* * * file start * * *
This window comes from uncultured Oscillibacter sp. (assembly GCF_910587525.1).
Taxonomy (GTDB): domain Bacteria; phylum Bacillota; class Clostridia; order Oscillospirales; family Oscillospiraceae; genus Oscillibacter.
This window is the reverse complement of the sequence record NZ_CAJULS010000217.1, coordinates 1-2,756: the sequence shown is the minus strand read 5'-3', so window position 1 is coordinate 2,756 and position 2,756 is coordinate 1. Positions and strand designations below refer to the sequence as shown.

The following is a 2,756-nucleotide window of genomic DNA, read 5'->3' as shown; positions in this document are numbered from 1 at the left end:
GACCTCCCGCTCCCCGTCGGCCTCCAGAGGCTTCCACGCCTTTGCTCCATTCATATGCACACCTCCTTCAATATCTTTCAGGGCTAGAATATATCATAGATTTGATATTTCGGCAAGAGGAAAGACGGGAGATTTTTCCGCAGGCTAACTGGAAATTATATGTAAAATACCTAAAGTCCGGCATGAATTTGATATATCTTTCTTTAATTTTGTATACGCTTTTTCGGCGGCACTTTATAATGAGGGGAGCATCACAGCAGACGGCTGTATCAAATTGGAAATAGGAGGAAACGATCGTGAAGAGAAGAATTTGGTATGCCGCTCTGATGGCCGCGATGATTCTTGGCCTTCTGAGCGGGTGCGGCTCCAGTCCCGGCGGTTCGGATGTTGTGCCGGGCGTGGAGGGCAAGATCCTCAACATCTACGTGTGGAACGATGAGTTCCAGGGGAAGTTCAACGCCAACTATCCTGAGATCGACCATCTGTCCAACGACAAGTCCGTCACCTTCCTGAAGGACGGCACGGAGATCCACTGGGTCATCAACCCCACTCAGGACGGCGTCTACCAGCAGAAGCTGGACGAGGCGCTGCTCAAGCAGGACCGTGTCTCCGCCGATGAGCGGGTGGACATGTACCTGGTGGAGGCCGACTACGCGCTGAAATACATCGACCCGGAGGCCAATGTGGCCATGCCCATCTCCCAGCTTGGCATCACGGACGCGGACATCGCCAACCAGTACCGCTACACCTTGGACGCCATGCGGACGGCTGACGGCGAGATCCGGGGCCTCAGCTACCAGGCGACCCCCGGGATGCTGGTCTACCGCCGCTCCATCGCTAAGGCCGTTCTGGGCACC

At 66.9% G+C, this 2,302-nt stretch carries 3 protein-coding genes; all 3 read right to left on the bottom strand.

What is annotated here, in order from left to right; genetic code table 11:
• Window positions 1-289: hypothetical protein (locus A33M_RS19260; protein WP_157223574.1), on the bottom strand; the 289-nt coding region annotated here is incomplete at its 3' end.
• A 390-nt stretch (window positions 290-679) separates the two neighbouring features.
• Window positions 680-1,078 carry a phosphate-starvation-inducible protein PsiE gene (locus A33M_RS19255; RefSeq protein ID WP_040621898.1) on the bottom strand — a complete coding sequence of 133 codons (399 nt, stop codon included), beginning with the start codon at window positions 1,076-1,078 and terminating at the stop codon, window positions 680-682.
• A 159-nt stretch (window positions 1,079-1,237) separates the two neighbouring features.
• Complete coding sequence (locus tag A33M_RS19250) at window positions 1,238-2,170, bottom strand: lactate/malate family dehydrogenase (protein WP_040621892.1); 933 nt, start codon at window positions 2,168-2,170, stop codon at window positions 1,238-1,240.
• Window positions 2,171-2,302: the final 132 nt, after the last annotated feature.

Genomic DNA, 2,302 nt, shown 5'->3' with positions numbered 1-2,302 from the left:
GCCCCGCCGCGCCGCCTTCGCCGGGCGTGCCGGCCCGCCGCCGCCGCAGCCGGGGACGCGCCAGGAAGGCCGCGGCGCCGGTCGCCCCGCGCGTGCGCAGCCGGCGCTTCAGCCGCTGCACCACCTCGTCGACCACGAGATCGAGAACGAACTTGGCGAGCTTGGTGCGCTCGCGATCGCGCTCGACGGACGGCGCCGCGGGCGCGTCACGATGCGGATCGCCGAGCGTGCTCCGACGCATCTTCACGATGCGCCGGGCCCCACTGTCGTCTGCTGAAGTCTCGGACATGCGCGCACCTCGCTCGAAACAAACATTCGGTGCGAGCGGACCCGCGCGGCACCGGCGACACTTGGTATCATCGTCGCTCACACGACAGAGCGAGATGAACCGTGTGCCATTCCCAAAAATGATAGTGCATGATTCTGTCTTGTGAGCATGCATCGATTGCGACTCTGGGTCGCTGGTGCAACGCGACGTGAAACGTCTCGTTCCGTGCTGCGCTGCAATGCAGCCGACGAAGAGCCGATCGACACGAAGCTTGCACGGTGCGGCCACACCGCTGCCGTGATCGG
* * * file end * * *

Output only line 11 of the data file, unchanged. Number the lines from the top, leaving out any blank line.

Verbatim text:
• A 159-nt stretch (window positions 1,079-1,237) separates the two neighbouring features.